Pension funds might have morphed into profit centers from cost centers at many of the nations largest companies.
Early results of a study by two Federal Reserve Board economists indicate that savvy stock market investments by big corporate pension funds helped fuel the S&P 500 during the last half of the 1990s. Their data show that investment gains above what pension funds had expected contributed to five percentage points of the 29% pretax profit growth of the S&P 500 between 1995 and 1998.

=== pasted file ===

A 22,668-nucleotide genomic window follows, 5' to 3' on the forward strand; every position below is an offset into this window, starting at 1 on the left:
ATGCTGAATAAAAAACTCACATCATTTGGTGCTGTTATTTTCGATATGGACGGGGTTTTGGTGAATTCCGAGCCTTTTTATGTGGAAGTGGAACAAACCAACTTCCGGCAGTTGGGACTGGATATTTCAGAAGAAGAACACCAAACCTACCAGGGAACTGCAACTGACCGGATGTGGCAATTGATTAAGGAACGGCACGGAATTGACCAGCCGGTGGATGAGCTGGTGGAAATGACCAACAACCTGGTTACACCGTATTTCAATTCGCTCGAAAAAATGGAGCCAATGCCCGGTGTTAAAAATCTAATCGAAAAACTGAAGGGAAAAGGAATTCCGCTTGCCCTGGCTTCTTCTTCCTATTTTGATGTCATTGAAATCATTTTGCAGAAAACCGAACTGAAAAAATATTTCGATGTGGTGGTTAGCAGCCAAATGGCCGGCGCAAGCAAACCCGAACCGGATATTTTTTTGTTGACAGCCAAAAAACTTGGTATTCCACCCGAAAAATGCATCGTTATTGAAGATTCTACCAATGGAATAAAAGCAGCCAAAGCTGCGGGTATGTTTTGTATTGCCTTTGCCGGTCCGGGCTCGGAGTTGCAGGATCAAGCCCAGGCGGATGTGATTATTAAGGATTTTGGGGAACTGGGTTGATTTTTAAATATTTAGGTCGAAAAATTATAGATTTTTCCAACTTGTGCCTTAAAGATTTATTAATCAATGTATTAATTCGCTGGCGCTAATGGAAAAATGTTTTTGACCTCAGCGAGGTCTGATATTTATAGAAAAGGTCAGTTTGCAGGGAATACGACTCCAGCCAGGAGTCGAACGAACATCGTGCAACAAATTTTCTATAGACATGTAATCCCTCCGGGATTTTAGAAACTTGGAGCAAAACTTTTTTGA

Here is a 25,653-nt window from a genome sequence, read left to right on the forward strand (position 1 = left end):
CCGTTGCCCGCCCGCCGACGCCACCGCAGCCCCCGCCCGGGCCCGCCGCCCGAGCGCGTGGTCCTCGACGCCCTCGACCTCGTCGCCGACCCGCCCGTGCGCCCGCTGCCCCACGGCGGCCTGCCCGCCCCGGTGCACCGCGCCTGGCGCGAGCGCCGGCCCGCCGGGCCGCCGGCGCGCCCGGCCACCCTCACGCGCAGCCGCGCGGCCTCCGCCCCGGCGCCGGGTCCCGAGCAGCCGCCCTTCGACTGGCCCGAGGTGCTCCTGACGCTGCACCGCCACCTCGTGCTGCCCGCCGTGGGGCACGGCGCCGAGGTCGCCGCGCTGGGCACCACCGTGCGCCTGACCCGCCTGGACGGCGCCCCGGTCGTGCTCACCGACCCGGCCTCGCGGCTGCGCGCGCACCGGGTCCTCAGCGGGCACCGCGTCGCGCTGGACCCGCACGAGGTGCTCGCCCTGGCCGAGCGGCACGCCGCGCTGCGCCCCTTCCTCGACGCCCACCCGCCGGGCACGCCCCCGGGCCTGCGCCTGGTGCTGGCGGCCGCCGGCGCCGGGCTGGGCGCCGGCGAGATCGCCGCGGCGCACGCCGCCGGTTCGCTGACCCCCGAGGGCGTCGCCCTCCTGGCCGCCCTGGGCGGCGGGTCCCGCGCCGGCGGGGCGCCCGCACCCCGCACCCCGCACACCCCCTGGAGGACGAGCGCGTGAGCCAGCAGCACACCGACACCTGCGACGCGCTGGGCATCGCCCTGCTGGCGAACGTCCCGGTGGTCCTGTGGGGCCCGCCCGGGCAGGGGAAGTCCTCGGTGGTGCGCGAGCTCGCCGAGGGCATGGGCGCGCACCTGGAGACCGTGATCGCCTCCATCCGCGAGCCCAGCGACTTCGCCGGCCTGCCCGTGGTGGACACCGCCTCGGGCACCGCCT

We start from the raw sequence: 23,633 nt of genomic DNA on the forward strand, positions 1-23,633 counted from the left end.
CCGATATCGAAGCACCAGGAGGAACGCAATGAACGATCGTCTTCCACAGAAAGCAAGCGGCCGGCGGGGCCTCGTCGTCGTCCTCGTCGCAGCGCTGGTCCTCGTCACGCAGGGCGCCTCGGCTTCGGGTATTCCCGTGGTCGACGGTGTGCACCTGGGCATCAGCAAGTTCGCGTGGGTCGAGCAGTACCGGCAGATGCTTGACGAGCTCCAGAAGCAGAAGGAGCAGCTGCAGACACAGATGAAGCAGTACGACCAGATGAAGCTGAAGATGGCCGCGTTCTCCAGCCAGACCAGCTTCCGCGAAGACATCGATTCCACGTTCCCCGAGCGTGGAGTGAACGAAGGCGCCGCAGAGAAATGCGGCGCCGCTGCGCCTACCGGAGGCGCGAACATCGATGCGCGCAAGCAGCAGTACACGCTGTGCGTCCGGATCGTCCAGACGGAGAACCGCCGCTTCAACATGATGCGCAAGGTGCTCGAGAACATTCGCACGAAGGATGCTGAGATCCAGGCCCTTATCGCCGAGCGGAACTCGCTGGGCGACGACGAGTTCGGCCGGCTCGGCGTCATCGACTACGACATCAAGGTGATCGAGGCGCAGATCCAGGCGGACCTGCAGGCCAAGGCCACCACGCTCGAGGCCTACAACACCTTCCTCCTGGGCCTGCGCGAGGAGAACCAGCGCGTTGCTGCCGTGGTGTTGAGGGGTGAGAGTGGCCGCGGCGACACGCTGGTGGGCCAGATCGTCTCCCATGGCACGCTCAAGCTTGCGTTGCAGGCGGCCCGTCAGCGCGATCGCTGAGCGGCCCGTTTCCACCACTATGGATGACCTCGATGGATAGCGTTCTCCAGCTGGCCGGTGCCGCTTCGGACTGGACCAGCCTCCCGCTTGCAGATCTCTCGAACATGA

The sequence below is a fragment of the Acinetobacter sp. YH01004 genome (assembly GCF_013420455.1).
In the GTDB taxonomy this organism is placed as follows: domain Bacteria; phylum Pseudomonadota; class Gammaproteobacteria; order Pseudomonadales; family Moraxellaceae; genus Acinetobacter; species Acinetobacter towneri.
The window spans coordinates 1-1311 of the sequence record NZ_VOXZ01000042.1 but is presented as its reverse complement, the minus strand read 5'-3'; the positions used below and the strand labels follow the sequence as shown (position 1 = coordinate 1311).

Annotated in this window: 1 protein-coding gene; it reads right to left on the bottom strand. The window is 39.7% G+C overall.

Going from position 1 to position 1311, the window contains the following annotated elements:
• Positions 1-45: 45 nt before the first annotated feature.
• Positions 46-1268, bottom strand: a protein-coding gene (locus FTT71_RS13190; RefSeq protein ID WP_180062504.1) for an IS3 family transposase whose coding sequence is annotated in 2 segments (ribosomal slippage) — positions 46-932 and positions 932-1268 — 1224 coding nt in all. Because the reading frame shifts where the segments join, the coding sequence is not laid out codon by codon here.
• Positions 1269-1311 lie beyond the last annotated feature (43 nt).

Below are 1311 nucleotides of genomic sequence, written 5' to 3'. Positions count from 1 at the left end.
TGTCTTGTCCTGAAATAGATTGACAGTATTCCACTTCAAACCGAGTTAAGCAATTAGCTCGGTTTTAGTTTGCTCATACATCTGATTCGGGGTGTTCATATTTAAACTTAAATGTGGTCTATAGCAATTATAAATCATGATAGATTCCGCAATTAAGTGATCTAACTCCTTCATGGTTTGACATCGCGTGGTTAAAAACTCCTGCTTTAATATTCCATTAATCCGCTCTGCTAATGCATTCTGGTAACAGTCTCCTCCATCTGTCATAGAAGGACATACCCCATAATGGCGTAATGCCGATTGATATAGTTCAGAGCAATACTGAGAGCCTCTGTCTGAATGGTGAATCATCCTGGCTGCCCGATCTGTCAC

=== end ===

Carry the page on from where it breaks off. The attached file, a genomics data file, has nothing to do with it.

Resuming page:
The surplus pension earnings helped lift pretax profits for the S&P 500 by $22 billion in 1998 to $499 billion, according to Julia Coronado, one of the economists conducting the study.
Meanwhile, a new study by Towers Perrin shows that companies in the DJIA reported an aggregate of $1.4 billion in pension income in 1999, a far cry from the $1 billion in pension expense they had reported a year earlier and the $2.6 billion in pension expense they had reported in 1997.
Of the 25 companies in the Dow that sponsor defined benefit pension plans, 11 recorded pension income last year. Their total pension income exceeded the pension expense of the 14 other companies in the index that reported pension expense. At the end of 1999, the DJIA companies had combined pension assets of $459.7 billion, up 11.5% from a year earlier.